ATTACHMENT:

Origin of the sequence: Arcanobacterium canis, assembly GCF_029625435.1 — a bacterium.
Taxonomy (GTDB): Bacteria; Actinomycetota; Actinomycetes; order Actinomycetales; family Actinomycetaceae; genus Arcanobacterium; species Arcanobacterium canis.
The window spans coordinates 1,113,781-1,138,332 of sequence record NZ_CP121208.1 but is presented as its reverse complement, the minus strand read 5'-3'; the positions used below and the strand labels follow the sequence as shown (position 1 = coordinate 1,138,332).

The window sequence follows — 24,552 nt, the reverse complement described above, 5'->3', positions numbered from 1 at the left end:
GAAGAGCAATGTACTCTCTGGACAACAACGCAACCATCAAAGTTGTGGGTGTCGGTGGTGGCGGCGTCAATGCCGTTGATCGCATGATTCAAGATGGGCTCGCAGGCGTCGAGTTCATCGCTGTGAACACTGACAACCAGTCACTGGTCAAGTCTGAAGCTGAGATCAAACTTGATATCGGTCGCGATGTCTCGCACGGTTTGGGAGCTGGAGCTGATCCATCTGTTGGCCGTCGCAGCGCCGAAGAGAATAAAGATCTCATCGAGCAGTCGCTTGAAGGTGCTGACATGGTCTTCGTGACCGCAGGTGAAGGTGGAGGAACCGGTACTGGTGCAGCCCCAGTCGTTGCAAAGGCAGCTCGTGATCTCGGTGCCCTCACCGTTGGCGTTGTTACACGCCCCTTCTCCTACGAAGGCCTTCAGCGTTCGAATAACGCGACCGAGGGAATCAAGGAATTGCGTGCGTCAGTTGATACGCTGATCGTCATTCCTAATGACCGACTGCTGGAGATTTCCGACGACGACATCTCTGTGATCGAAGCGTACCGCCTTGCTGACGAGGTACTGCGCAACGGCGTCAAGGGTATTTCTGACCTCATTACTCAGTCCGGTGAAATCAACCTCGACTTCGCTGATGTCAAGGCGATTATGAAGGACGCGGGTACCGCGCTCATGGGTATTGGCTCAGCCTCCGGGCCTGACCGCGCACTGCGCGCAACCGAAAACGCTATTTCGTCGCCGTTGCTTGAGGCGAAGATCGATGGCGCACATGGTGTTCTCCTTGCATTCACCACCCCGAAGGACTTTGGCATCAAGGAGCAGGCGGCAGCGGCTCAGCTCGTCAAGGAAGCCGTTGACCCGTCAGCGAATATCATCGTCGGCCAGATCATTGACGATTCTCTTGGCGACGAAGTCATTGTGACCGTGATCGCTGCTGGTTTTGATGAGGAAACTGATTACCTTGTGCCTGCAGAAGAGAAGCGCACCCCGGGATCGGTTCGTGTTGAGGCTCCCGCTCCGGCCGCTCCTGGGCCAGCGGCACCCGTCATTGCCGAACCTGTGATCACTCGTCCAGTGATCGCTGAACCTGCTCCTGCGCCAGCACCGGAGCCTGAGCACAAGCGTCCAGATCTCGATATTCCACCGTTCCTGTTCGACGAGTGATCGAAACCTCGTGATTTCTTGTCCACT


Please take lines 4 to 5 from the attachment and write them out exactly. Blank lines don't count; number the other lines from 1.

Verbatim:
The window sequence follows — 24,552 nt, the reverse complement described above, 5'->3', positions numbered from 1 at the left end:
GAAGAGCAATGTACTCTCTGGACAACAACGCAACCATCAAAGTTGTGGGTGTCGGTGGTGGCGGCGTCAATGCCGTTGATCGCATGATTCAAGATGGGCTCGCAGGCGTCGAGTTCATCGCTGTGAACACTGACAACCAGTCACTGGTCAAGTCTGAAGCTGAGATCAAACTTGATATCGGTCGCGATGTCTCGCACGGTTTGGGAGCTGGAGCTGATCCATCTGTTGGCCGTCGCAGCGCCGAAGAGAATAAAGATCTCATCGAGCAGTCGCTTGAAGGTGCTGACATGGTCTTCGTGACCGCAGGTGAAGGTGGAGGAACCGGTACTGGTGCAGCCCCAGTCGTTGCAAAGGCAGCTCGTGATCTCGGTGCCCTCACCGTTGGCGTTGTTACACGCCCCTTCTCCTACGAAGGCCTTCAGCGTTCGAATAACGCGACCGAGGGAATCAAGGAATTGCGTGCGTCAGTTGATACGCTGATCGTCATTCCTAATGACCGACTGCTGGAGATTTCCGACGACGACATCTCTGTGATCGAAGCGTACCGCCTTGCTGACGAGGTACTGCGCAACGGCGTCAAGGGTATTTCTGACCTCATTACTCAGTCCGGTGAAATCAACCTCGACTTCGCTGATGTCAAGGCGATTATGAAGGACGCGGGTACCGCGCTCATGGGTATTGGCTCAGCCTCCGGGCCTGACCGCGCACTGCGCGCAACCGAAAACGCTATTTCGTCGCCGTTGCTTGAGGCGAAGATCGATGGCGCACATGGTGTTCTCCTTGCATTCACCACCCCGAAGGACTTTGGCATCAAGGAGCAGGCGGCAGCGGCTCAGCTCGTCAAGGAAGCCGTTGACCCGTCAGCGAATATCATCGTCGGCCAGATCATTGACGATTCTCTTGGCGACGAAGTCATTGTGACCGTGATCGCTGCTGGTTTTGATGAGGAAACTGATTACCTTGTGCCTGCAGAAGAGAAGCGCACCCCGGGATCGGTTCGTGTTGAGGCTCCCGCTCCGGCCGCTCCTGGGCCAGCGGCACCCGTCATTGCCGAACCTGTGATCACTCGTCCAGTGATCGCTGAACCTGCTCCTGCGCCAGCACCGGAGCCTGAGCACAAGCGTCCAGATCTCGATATTCCACCGTTCCTGTTCGACGAGTGATCGAAACCTCGTGATTTCTTGTCCACT